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Open Access A New Nonenzymatic Method and Device to Obtain a Fat Tissue Derivative Highly Enriched in Pericyte-Like Elements by Mild Mechanical Forces From Human Lipoaspirates

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Adipose tissue contains multipotent elements with phenotypic and gene expression profiles similar to human mesenchymal stem cells (hMSCs) and pericytes. The chance of clinical translation of the multilineage potential of these cells is delayed by the poor/negligible cell survival within cryopreserved lipoaspirates, the difficulty of ex vivo expansion, and the complexity of current Good Manufacturing Practice (cGMP) requirements for expanded cells. Hence, availability of a minimally manipulated, autologous, hMSC/pericyte-enriched fat product would have remarkable biomedical and clinical relevance. Here, we present an innovative system, named Lipogems, providing a nonexpanded, ready-to-use fat product. The system uses mild mechanical forces in a completely closed system, avoiding enzymes, additives, and other manipulations. Differently from unprocessed lipoaspirate, the nonexpanded Lipogems product encompasses a remarkably preserved vascular stroma with slit-like capillaries wedged between adipocytes and stromal stalks containing vascular channels with evident lumina. Immunohistochemistry revealed that Lipogems stromal vascular tissue included abundant cells with pericyte/hMSC identity. Flow cytometry analysis of nonexpanded, collagenase-treated Lipogems product showed that it was comprised with a significantly higher percentage of mature pericytes and hMSCs, and lower amount of hematopoietic elements, than enzymatically digested lipoaspirates. Differently from the lipoaspirate, the distinctive traits of freshly isolated Lipogems product were not altered by cryopreservation. Noteworthy, the features of fresh product were retained in the Lipogems product obtained from human cadavers, paving the way to an off-the-shelf strategy for reconstructive procedures and regenerative medicine. When placed in tissue culture medium, the Lipogems product yielded a highly homogeneous adipose tissue-derived hMSC population, exhibiting features of hMSCs isolated from other sources, including the classical commitment to osteogenic, chondrogenic, and adipogenic lineages. Moreover, the transcription of vasculogenic genes in Lipogems-derived adipose tissue hMSCs was enhanced at a significantly greater extent by a mixture of natural provasculogenic molecules, when compared to hMSCs isolated from enzymatically digested lipoaspirates.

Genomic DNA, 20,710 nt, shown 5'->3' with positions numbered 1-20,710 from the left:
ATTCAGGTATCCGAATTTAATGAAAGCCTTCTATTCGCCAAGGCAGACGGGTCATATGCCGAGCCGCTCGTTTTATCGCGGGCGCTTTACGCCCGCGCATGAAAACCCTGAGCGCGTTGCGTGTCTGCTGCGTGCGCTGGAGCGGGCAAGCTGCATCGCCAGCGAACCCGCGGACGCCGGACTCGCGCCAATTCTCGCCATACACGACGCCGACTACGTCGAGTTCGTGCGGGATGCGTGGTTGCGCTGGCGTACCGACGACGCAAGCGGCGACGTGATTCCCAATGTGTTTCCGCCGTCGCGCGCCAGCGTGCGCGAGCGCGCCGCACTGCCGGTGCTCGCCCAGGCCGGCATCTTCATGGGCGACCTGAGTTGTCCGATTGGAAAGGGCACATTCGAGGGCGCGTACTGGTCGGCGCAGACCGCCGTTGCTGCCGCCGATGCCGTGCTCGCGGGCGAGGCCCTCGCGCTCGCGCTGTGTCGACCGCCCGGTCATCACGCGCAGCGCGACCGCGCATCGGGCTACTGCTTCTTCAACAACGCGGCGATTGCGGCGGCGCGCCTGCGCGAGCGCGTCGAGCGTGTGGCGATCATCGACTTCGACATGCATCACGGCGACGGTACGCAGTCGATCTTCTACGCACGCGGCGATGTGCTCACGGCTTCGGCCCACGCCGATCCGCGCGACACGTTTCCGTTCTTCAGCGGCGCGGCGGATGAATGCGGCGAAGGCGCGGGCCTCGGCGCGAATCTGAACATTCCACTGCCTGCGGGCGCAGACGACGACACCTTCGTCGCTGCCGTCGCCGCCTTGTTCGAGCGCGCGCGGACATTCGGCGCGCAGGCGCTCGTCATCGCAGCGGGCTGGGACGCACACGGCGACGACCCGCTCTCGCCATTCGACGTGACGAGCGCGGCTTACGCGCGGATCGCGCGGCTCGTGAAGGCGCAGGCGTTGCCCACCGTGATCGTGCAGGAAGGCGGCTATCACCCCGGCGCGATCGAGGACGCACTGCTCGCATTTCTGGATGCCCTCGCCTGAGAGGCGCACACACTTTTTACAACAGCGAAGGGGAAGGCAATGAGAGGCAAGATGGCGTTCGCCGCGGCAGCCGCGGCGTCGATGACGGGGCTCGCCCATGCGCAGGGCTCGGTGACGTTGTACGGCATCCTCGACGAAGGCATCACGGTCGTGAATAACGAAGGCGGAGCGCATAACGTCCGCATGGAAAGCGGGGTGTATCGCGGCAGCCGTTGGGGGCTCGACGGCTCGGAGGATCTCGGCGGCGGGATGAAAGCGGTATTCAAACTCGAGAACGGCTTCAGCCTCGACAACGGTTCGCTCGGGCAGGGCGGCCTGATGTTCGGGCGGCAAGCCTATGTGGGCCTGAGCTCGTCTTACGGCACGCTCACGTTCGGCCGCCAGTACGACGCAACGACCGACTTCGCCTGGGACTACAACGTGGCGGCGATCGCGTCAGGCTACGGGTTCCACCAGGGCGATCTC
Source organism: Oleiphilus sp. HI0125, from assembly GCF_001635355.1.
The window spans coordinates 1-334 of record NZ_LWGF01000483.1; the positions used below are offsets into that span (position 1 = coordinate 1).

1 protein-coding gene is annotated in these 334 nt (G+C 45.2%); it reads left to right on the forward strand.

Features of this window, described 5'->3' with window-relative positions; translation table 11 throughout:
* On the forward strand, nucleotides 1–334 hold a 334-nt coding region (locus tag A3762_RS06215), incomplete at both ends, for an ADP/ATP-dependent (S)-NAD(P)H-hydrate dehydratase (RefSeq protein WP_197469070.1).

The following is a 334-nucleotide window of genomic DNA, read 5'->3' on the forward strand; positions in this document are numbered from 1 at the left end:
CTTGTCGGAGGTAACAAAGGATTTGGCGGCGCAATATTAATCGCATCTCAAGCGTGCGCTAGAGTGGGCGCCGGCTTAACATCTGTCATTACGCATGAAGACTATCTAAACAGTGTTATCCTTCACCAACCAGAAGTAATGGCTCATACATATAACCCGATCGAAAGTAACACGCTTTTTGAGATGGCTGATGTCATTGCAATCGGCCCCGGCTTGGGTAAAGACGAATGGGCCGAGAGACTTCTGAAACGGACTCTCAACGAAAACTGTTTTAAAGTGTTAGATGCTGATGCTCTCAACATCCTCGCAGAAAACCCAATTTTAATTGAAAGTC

Keywords: Adipose tissue; Lipoaspirates; Nonenzymatic isolation; Stem cells; Stromal vascular architecture

Document Type: Research Article


Publication date: November 5, 2013

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  • Cell Transplantation publishes original, peer-reviewed research and review articles on the subject of cell transplantation and its application to human diseases. To ensure high-quality contributions from all areas of transplantation, separate section editors and editorial boards have been established. Articles deal with a wide range of topics including physiological, medical, preclinical, tissue engineering, and device-oriented aspects of transplantation of nervous system, endocrine, growth factor-secreting, bone marrow, epithelial, endothelial, and genetically engineered cells, among others. Basic clinical studies and immunological research papers are also featured. To provide complete coverage of this revolutionary field, Cell Transplantation will report on relevant technological advances, and ethical and regulatory considerations of cell transplants. Cell Transplantation is now an Open Access journal starting with volume 18 in 2009, and therefore there will be an inexpensive publication charge, which is dependent on the number of pages, in addition to the charge for color figures. This will allow work to be disseminated to a wider audience and also entitle the corresponding author to a free PDF, as well as prepublication of an unedited version of the manuscript.

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